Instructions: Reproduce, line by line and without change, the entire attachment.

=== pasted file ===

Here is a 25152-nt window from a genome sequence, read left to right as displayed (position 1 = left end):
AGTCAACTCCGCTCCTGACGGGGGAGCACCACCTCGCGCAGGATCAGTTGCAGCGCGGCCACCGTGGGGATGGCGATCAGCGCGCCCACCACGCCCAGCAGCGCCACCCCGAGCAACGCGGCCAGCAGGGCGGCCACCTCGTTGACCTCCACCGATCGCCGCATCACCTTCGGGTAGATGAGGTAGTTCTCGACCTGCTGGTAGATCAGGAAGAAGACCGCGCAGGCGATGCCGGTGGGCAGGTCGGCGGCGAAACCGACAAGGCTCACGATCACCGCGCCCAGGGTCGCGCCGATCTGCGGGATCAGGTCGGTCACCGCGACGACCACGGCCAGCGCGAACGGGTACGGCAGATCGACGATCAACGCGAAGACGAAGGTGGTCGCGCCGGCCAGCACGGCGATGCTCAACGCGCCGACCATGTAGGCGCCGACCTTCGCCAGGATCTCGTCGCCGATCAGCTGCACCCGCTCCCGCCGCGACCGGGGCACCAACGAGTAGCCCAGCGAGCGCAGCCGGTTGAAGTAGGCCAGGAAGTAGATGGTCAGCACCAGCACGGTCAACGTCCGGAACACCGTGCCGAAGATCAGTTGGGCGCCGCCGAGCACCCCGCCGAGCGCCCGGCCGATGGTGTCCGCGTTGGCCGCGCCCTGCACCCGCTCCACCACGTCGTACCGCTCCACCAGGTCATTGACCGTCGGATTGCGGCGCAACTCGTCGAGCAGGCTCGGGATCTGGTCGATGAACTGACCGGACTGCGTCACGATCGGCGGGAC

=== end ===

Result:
Here is a 25152-nt window from a genome sequence, read left to right as displayed (position 1 = left end):
AGTCAACTCCGCTCCTGACGGGGGAGCACCACCTCGCGCAGGATCAGTTGCAGCGCGGCCACCGTGGGGATGGCGATCAGCGCGCCCACCACGCCCAGCAGCGCCACCCCGAGCAACGCGGCCAGCAGGGCGGCCACCTCGTTGACCTCCACCGATCGCCGCATCACCTTCGGGTAGATGAGGTAGTTCTCGACCTGCTGGTAGATCAGGAAGAAGACCGCGCAGGCGATGCCGGTGGGCAGGTCGGCGGCGAAACCGACAAGGCTCACGATCACCGCGCCCAGGGTCGCGCCGATCTGCGGGATCAGGTCGGTCACCGCGACGACCACGGCCAGCGCGAACGGGTACGGCAGATCGACGATCAACGCGAAGACGAAGGTGGTCGCGCCGGCCAGCACGGCGATGCTCAACGCGCCGACCATGTAGGCGCCGACCTTCGCCAGGATCTCGTCGCCGATCAGCTGCACCCGCTCCCGCCGCGACCGGGGCACCAACGAGTAGCCCAGCGAGCGCAGCCGGTTGAAGTAGGCCAGGAAGTAGATGGTCAGCACCAGCACGGTCAACGTCCGGAACACCGTGCCGAAGATCAGTTGGGCGCCGCCGAGCACCCCGCCGAGCGCCCGGCCGATGGTGTCCGCGTTGGCCGCGCCCTGCACCCGCTCCACCACGTCGTACCGCTCCACCAGGTCATTGACCGTCGGATTGCGGCGCAACTCGTCGAGCAGGCTCGGGATCTGGTCGATGAACTGACCGGACTGCGTCACGATCGGCGGGAC